Thomas Pringle TD

Thomas Pringle TD – Human Rights & Offences Against The State Act

This motion comes around every year, as we are well aware. I have probably spoken on it every year I have been a Member. In most years it is a formality, in that the Government puts it forward, we all get up and say our bit and the Government votes it through. That goes against the purpose of the motion being tabled here. It is supposedly so the Government can have a review of legislation and have it democratically accounted for and proper consideration given to what is required. This year is somewhat different, as we are in the throes of Government formation and it is coming down to the wire. It has focused many parties on what will happen. Some parties are looking at how acceptable they might be in government in future and we have seen amendments to the motion before us. The basic question before us is whether the legislation is correct and whether it should be passed. If it was the same last year, the year before and all the years before that, this year should be no different.

I have heard Members tell the House about terrible crimes that go on across the country and the organised crime which operates here. It is scary and it would be difficult for anyone living in the community who is affected by it but in reality, these crimes occur while this legislation is in place. The Special Criminal Court has been in place since 1972 and goes back to 1939 or 1940, as has been mentioned previously. The Criminal Justice (Amendment) Act has been in place since 2009. We are told that all these powers are vital in our armoury to fight against terrorism and organised crime, but this is all still happening and they make no difference. The Minister has not presented anything to show that it is making a difference, and that is our problem. We need to look at something different because we are undermining the civil rights of all citizens by having this legislation in place. The Irish Human Rights Commission has stated the definition of terrorist activity is “impermissibly wide and runs the risk of categorising groups opposing dictatorial or oppressive regimes, anti-globalisation, anti-war or environmental protestors, or even militant trade unionists, as terrorists”. That is the reality. It went on to list its main areas of concern, including that the disparity between those arrested and those prosecuted under the legislation remains unexplained, which is true. I do not know how many times I have heard on the news of people being arrested under section 30 of the Offences Against the State Act for ordinary crimes that should never be considered. Not a question is asked about it and no one bats an eyelid. The commission asked the State to consider narrowing the scope of the definition of “terrorist activities” and noted it was “concerned at the continuing existence of the Special Criminal Court, the routine nature of the annual parliamentary resolutions authorising the continuance of its operation and, in particular, the extension of the Court’s remit to include offences outside the scope of ‘terrorist activities'”. While the commission had outlined its concerns, it was completely ignored.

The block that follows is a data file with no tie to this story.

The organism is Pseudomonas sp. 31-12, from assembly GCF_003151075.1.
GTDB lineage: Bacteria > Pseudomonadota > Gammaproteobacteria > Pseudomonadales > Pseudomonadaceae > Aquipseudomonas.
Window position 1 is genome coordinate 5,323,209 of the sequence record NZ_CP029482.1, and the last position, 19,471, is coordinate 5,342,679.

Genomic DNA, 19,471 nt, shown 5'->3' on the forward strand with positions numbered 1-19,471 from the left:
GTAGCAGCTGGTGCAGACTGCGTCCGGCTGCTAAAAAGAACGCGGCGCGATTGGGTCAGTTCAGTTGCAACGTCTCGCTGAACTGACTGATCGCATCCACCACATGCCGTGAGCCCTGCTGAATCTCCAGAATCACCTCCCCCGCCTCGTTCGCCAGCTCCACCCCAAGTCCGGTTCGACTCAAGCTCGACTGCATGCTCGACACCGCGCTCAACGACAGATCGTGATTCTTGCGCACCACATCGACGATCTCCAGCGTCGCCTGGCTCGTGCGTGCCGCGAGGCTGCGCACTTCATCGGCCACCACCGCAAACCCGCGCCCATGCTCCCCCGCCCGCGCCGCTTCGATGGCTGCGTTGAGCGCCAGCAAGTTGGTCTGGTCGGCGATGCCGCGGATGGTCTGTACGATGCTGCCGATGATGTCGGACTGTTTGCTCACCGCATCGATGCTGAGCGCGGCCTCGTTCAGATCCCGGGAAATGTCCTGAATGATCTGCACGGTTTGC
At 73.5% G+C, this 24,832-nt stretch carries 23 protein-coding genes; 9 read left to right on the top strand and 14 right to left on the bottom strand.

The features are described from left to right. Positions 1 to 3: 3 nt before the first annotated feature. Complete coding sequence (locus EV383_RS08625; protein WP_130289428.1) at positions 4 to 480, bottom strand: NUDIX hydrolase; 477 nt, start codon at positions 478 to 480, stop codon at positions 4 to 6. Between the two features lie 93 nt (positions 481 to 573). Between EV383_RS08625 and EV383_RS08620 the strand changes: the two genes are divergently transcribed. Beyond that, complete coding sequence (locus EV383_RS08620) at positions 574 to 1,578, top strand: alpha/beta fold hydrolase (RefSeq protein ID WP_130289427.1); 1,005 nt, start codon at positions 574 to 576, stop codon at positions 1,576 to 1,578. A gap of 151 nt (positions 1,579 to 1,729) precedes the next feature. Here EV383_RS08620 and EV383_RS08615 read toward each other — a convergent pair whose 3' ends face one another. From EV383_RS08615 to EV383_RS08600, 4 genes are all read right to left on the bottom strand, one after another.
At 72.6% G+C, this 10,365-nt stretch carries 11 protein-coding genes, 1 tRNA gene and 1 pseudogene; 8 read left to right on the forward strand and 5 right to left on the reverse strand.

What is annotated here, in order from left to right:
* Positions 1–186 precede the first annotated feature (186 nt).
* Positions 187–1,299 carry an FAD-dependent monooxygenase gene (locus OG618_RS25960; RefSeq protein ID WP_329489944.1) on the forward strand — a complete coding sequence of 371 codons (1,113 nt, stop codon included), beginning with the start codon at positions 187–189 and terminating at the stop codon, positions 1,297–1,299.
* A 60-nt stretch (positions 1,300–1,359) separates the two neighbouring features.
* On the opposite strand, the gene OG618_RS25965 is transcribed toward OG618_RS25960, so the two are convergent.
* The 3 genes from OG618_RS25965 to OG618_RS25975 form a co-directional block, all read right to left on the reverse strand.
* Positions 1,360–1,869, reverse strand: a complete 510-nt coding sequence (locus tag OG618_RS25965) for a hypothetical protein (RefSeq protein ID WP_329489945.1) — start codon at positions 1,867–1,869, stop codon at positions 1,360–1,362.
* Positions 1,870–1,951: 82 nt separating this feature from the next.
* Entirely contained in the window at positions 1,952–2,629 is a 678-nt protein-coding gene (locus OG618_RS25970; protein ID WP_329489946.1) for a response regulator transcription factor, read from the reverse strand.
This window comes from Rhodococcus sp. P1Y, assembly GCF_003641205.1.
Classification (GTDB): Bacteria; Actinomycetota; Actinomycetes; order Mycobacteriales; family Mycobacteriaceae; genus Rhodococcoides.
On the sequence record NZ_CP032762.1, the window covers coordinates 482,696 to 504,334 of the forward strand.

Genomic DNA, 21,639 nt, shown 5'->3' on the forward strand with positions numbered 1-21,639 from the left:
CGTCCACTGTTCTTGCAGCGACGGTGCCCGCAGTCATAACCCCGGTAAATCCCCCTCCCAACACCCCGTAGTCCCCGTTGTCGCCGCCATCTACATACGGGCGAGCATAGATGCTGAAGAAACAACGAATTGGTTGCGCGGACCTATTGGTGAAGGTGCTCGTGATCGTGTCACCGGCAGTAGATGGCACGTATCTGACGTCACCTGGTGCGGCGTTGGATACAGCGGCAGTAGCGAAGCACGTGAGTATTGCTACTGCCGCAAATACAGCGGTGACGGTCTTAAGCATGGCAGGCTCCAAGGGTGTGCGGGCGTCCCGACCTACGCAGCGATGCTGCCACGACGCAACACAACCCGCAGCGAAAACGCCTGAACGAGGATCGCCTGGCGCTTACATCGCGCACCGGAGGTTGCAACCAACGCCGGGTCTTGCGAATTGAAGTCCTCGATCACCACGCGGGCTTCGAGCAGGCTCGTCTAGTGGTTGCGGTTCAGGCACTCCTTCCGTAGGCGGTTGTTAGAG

It is also important to put the comments of UN special rapporteur on the record. She has stated “the island of Ireland, more so than many parts of the world has experienced emergency law, emergency practice and the seepage of the exceptional into the ordinary in ways that has not served the rule of law nor the protection of human rights well”. She also stated there had been “consistent and trenchant concerns about the use of the Special Criminal Court and the Offences Against the State Act as a ‘work-around’ the ordinary protection of the law”. She went on to state “the poor governance that accompanies emergencies contributes to the conditions conducive to terrorism itself”. The point is that these provisions actually drive that on, which is probably true. We are doing nothing to deal with the causes of crime and the actions that take place by having these courts in place. We should look at how the law can be used to make communities safer and at wider community needs, rather than only the criminal justice element. Therefore we should oppose this.